Reported defamation cases in the UK fell by 27% last year, to the lowest level since 2008/2009 according to latest research.
Despite the overall figures declining, one exception is the number of reported social media actions (linked to sites such as Twitter and Facebook) which have risen to 11, up from 8 in 2013/2014, according to the Sunday Times, who published details of research carried out by Thomson Reuters (the Research).
The overall reduction comes following the introduction of the Defamation Act 2013 (the Act), which came into force on 1 January 2014. There had been huge debate over the effect the Act may have on the number of claims being pursued and we can now start to see its impact.
The total number of defamation cases issued, including cases which have settled before trial (as opposed to claims which were reported following a final hearing), can be established from the 'Judicial Statistics', published each year by the Ministry of Justice. The 2015 statistics will not be available until June 2016. The full impact that the Act has had on claims being brought therefore remains to be seen.
What do the new laws mean for Claimants?
Individuals looking to bring a claim now have to show that serious harm has actually been caused, or is likely to be caused by a defamatory statement, whereas previously, they only had to show that the statement was false and defamatory.
Businesses seeking to pursue claims have an even higher hurdle as they now have to show that a defamatory statement has caused or is likely to cause serious financial loss. This greater threshold may explain the decrease in the number of reported claims brought by businesses, which, according to the Research have also fallen from 31 to 17, a significant 45%.
However, the increase in the number of reported social media related claims is not surprising, given how easily statements can be spread and shared amongst users. Once comments are widespread, they can be much harder to control and can go on to impact on the search results or suggested phrases that engines such as Google can generate.
The Research comes shortly after Owen and Karl Oyston, the owners of Blackpool Football Club, were each awarded £20,000 in damages after they were defamed online by supporter David Ragozzino.
The Oystons pursued claims after the publication of various, very serious, defamatory posts on a message board on 'fansonline.net'.
Judge Stephen Davies concluded that the posts 'have gone well beyond vigorous criticism about the claimants' management of Blackpool FC in footballing and in financial terms'. He also concluded that the posts had been read by 'a significant number of readers, certainly in the hundreds and, possibly, into the low thousands'.
How the Courts will interpret serious harm was also considered in the recent case of Lachaux v Independent Print Ltd, Evening Standard Ltd, AOL (UK) Ltd. Further detail on this case can be found here. The key point to note is that each case is to be taken on a case-by-case basis, and the Courts will consider both the extent of the publication and the seriousness of the allegations.
Since the introduction of the Act, claimants (both individuals and businesses) are considering alternative ways in which they can seek to vindicate their reputation and limit damage, through appropriate crisis management and PR strategies, or where possible, seeking a retraction or apology, so as to avoid litigation completely.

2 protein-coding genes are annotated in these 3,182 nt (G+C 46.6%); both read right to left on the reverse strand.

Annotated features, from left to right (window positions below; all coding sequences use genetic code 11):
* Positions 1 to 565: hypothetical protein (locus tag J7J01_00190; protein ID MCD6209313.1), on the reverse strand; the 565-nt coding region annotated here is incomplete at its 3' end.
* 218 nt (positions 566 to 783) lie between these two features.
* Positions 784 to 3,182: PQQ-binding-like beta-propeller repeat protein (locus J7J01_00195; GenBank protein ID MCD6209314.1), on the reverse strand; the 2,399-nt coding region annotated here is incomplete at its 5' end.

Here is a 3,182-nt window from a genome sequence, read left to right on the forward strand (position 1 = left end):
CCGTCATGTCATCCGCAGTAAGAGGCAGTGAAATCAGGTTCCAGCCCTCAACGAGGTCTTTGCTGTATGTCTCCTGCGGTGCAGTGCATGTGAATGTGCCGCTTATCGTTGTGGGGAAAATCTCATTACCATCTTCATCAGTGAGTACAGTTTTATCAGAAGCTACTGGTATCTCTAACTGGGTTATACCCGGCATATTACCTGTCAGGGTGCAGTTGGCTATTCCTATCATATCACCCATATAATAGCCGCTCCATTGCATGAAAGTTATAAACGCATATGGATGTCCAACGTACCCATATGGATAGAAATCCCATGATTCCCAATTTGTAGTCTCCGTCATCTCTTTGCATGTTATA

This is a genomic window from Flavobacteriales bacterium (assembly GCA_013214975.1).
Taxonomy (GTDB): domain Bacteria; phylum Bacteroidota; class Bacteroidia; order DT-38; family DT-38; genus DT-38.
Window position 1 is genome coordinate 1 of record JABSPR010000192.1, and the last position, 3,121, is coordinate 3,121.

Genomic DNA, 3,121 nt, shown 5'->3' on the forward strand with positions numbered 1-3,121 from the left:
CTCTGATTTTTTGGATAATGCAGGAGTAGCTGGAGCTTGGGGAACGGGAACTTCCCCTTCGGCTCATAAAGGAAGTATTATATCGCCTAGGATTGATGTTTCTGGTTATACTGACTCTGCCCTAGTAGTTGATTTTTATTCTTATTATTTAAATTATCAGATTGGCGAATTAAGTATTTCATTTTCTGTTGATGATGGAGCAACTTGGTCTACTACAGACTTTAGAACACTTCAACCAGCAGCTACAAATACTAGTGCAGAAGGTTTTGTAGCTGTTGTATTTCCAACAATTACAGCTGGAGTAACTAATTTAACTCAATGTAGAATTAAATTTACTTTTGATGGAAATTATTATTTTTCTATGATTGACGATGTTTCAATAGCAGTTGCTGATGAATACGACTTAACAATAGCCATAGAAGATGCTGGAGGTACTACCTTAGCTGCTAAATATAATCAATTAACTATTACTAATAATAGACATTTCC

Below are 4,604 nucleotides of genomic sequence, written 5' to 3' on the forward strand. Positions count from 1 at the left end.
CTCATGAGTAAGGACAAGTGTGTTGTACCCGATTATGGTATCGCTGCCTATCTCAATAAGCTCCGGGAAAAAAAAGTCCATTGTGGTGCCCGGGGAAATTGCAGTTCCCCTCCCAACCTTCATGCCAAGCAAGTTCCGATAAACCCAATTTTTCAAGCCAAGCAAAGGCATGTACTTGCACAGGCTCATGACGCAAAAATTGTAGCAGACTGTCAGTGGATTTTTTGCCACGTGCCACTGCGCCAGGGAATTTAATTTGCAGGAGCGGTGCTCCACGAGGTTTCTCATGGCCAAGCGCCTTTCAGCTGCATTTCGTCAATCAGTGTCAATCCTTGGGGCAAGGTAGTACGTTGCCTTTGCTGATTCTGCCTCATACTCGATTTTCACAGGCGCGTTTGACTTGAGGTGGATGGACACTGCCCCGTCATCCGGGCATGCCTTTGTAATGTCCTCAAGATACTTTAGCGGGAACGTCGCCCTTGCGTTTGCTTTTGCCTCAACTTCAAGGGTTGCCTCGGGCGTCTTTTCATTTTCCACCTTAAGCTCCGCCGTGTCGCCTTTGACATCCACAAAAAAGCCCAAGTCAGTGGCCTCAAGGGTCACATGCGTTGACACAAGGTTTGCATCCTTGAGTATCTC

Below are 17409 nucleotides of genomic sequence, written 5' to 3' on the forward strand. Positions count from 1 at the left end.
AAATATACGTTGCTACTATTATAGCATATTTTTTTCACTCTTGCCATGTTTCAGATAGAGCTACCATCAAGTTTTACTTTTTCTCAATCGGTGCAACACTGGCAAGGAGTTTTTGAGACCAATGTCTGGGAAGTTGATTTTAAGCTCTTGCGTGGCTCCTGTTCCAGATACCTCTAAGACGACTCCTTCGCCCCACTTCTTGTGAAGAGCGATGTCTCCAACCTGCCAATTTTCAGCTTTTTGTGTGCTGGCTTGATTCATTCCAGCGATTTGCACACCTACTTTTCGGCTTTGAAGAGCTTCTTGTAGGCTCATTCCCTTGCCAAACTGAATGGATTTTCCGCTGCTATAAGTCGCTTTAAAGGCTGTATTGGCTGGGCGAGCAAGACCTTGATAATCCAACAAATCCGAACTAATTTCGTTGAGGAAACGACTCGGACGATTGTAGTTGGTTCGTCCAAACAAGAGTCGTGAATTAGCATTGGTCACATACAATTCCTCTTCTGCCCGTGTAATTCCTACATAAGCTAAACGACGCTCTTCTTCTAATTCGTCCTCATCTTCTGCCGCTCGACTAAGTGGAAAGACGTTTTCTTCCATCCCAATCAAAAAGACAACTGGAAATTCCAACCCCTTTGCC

Claimants are also considering alternative causes of action, such as claims in respect of privacy, harassment, data protection or copyright issues.
For example, unlike defamation claims, a claim for the misuse of private information may be pursued where the allegation is true or where the claimant doesn't want the truth / falsity of the statement in question being on trial. This also avoids the claimant facing issues in respect of serious harm under the Act. However, there must be a reasonable expectation of privacy and damages in privacy claims are generally lower than in libel cases.
Practical Steps - what can you do?
Any person or business faced with a crisis situation that involves the publication of false and defamatory statements should be pro-active to limit any damage which may be caused.
Urgent legal advice should be sought so those affected can make informed decisions on how to manage the reputational impact. The first 12 hours of a crisis situation are the most critical.
In addition to the legal issues faced, it is often about big picture focus, strategic thinking and PR. Companies should ensure that they have an actively managed social media presence which can be deployed to detect and avert potential problems before they develop.
We have an expert team within the Dispute Resolution and Compliance team at Shoosmiths who can guide clients through a crisis - the internal investigation, their interactions with regulators, media management, external communications and any resulting litigation. We have links with PR consultancies and experience of deploying positive PR strategies. The team can work with you to provide expert support and guidance in that all important first 12 hours.
This document is for informational purposes only and does not constitute legal advice. It is recommended that specific professional advice is sought before acting on any of the information given.